In Eden Prairie, Pawlenty looked and sounded more and more like a man with his eyes on the White House than on Minnesota. He’s off on a campaign trip to Virginia Thursday to campaign on behalf of Republican gubernatorial candidate Robert McDonnell.

Hordes of other state senators and representatives also are either in — or about to enter — the gubernatorial race.

Public interest vs. personal political interest
Can people with big personal ambitions put Minnesota first?

Former DFL House Speaker Dee Long doesn’t think so.

“If you’re running for higher office, are you going to tell people that you need to raise their taxes?” Long said.

Quie spoke of how, in difficult times, political leaders always face a huge dilemma.

Al Quie
Pogo Press
Al Quie

“What’s good for the state,” he said, “may conflict with what’s good for self.”

If the big race in Minnesota is between state interest and self-interest, Tuesday’s dueling events showed that self-interest is in the lead. Nothing showed that more than Pawlenty’s absence from the Capitol, said Jennings, who currently is superintendent of schools in Chaska.

“The Legislature and the governor have the right to disagree, but they have to communicate,” said Jennings. “This breakdown of communications is destructive. It’s not good for Minnesota. That he’s not here today is a very serious problem. If they [the governor and legislative leaders] can’t fix that [relationship], we’re kidding ourselves about being able to communicate the size of the problem with the public. … That he’s not here is emblematic of where we are. It’s sad he wasn’t here. I’m not angry, just sad.”

Others, too, were bemoaning Pawlenty’s absence until former DFL House speaker and former U.S. Rep. Martin Olav Sabo cleared his gravelly voice.

“It’s not about the governor being here,” said Sabo. “It’s about the immense problem in 2011, not who or who isn’t here.”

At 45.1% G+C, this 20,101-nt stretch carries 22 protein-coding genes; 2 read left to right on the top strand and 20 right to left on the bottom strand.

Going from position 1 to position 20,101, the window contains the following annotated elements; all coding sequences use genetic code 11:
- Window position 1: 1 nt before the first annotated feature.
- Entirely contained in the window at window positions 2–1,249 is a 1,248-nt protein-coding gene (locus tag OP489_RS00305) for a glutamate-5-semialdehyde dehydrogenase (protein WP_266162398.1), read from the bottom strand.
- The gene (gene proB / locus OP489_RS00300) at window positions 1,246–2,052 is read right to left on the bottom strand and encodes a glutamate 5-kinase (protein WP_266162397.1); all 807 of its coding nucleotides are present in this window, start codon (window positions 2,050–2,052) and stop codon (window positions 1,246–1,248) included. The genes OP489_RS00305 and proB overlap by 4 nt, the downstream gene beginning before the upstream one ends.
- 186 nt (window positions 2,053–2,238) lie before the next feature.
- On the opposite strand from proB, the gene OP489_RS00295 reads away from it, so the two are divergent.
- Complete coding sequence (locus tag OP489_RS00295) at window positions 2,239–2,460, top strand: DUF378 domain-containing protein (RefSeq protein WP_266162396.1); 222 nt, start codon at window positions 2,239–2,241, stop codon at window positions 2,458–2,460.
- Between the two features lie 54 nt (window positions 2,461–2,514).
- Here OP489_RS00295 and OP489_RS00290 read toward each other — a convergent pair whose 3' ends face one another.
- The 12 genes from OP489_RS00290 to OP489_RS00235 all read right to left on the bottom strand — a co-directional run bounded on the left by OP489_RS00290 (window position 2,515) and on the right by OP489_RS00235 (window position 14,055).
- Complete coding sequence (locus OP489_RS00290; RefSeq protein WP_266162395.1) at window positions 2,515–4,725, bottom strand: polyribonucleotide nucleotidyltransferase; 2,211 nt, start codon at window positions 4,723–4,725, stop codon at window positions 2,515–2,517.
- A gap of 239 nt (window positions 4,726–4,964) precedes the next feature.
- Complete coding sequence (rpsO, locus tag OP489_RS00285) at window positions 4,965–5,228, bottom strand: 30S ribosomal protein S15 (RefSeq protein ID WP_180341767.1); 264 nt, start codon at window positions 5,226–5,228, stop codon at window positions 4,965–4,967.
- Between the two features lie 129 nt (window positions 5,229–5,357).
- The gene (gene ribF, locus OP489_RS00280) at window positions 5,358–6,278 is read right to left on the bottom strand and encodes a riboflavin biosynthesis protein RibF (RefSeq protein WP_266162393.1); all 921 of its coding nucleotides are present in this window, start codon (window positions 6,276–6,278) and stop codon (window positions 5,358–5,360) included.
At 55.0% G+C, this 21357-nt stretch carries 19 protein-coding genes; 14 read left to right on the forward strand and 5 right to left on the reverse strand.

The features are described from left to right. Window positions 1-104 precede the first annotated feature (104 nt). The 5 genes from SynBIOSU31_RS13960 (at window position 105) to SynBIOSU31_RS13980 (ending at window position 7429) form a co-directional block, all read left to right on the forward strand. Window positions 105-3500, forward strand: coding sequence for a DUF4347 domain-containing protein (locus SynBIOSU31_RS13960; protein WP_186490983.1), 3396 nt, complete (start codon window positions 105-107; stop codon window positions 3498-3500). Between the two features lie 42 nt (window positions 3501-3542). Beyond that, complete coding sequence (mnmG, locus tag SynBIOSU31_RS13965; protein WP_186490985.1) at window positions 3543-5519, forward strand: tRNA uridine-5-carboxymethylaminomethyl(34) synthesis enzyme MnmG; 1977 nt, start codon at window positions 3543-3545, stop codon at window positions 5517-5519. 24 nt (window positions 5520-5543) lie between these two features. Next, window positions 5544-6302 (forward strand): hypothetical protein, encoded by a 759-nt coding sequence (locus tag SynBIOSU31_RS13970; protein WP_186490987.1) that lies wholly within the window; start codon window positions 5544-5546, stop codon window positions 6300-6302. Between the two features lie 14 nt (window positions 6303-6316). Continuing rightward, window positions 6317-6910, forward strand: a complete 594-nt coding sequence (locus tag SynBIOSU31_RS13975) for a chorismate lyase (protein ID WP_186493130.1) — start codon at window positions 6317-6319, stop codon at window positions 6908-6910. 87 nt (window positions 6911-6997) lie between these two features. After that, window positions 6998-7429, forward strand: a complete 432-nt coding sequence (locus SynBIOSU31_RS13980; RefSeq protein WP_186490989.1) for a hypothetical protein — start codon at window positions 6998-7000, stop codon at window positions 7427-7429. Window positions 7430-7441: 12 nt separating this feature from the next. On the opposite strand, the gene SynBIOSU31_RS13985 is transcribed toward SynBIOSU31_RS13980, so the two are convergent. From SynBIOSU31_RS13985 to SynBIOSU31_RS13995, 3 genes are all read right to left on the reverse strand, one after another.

But one more time. Why wasn’t Pawlenty at the summit?

Asked that question Tuesday, he used the same retort that he used when he initially scoffed at the idea of the summit weeks ago. There already was a summit, Pawlenty said. “The legislative session.” He said that Tuesday’s summit in St. Paul was essentially a DFL production “to admire the problems, not create solutions.”

Pawlenty, GOP pooh-pooh bleak assessments
Pawlenty pooh-poohs the statistics that Stinson and Gillaspy are using to underscore the breadth of Minnesota’s demographic and fiscal challenges.

“These forecasts bounce around,” said Pawlenty, brushing off the work of  the state’s longtime advisers.

Tom Stinson
MinnPost photo by Craig Lassig
Tom Stinson

Republicans simply don’t buy Stinson’s charts that show Minnesota can’t economically grow out of the deficit.

“Let businesss flourish,”said Senjem at the Eden Prairie meeting. “Taxes and regulations are counterproductive.”

Added Zellars, “We’re going to the job providers to find out what they need. Business runs our country.”

Back at the St. Paul meeting, though, the views were broader. The former leaders struggled with current leaders over how to make Minnesotans understand the depth of the state’s economic problems and other pressing issues. Everything from achievement gaps in education to the extremely high cost of caring for the elderly in their final months of life was on the table.